Lee Se-dol is a crowning achievement for AI. Billions of dollars have flowed into
perfecting the technology since the mid-1950s and now, it has finally beaten a world
champion in a board game considered by many to be the world’s most complex.

Yet, despite its impressive computing prowess, AlphaGo still does not have the
slightest clue that it had beaten a world champion. This is because it lacks a
fundamental understanding of what winning is. What this means is that the most
sophisticated AI system right now is oblivious of its own existence. And until AI
develops self-awareness, it is not going to see the human race as a competitor, let
alone a threat to its survival.

At the moment, most AI experts agree that the advent of human-level AI will not
happen for many decades – and that is assuming that the feat is even possible.
Crucially, we do not even know exactly how the human brain works, not to mention
building a computational system capable of replicating it. So at least for now, we can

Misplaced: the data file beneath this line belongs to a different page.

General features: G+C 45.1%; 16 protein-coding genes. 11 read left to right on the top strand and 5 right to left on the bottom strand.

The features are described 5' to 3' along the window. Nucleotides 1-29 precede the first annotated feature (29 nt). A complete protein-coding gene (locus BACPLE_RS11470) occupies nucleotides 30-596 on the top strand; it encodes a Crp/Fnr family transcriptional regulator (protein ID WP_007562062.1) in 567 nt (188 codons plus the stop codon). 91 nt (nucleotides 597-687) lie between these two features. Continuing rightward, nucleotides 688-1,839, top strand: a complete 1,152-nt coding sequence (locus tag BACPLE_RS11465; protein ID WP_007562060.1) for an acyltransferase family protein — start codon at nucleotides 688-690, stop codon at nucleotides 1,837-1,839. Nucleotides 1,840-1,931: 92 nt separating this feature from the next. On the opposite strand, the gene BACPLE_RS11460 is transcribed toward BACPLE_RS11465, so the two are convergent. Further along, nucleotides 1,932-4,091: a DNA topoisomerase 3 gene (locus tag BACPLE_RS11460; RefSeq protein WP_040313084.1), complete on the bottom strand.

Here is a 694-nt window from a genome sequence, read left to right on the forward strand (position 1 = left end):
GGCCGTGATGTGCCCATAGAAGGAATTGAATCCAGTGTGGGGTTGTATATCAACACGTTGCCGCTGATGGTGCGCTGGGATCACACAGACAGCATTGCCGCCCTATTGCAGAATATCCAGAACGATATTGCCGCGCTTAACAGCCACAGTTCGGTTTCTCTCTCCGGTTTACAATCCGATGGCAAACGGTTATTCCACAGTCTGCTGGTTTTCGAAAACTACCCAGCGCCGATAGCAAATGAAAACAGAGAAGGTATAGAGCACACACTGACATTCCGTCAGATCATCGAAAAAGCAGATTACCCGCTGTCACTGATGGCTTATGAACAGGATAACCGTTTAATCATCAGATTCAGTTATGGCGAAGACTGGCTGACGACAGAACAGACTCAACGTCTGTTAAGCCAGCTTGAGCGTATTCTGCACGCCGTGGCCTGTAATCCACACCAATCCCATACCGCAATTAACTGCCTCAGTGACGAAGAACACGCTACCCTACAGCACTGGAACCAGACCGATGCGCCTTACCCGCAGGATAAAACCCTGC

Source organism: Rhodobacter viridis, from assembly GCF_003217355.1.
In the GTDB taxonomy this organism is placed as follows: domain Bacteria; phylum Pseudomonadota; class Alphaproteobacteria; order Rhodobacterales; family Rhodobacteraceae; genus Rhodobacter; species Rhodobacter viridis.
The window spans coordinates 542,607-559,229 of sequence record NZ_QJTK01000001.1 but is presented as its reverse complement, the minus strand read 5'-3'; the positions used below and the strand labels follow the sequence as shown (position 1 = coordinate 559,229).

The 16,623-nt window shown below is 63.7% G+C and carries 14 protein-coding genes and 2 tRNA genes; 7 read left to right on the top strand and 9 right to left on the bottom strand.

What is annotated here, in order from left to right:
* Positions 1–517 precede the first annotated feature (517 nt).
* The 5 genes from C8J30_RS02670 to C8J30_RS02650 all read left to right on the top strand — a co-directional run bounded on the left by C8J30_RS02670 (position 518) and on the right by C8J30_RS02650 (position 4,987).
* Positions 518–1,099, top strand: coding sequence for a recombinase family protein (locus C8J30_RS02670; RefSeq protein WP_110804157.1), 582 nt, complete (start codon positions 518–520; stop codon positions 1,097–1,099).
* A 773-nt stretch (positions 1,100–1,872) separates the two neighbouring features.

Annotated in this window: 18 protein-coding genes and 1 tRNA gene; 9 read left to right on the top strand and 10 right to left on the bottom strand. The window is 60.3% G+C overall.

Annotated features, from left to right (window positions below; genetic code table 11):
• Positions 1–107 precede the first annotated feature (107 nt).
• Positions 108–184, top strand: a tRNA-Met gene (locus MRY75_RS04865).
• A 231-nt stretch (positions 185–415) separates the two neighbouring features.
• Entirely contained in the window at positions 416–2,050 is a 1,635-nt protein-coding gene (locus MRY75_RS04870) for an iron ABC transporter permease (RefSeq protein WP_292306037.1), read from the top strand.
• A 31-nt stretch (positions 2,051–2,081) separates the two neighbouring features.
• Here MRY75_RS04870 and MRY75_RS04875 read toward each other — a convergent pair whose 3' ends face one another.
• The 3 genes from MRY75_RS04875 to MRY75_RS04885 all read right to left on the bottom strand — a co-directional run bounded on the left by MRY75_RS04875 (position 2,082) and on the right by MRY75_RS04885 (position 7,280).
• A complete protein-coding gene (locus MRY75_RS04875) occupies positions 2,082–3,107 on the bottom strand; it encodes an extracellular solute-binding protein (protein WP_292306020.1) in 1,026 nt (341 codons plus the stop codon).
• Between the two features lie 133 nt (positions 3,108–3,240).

be more or less certain that AI is not going to supersede us and turn into an
existential threat to humanity.

The Real Danger: Technological Unemployment & An Uncertain Future

While AI may not be a threat to human existence, it will certainly usher in other fresh
challenges. The most worrisome and pressing one right now is surely technological
unemployment — a term that refers to jobs destroyed by new technology.

Although we are still far away from an AI system capable of human-like cognition
and intelligence, rudimentary AI technology can already be found in, among other
things, advanced robotics, autonomous vehicles and everyday objects labelled under
the Internet of Things (IoT). The automation and efficiency that these emerging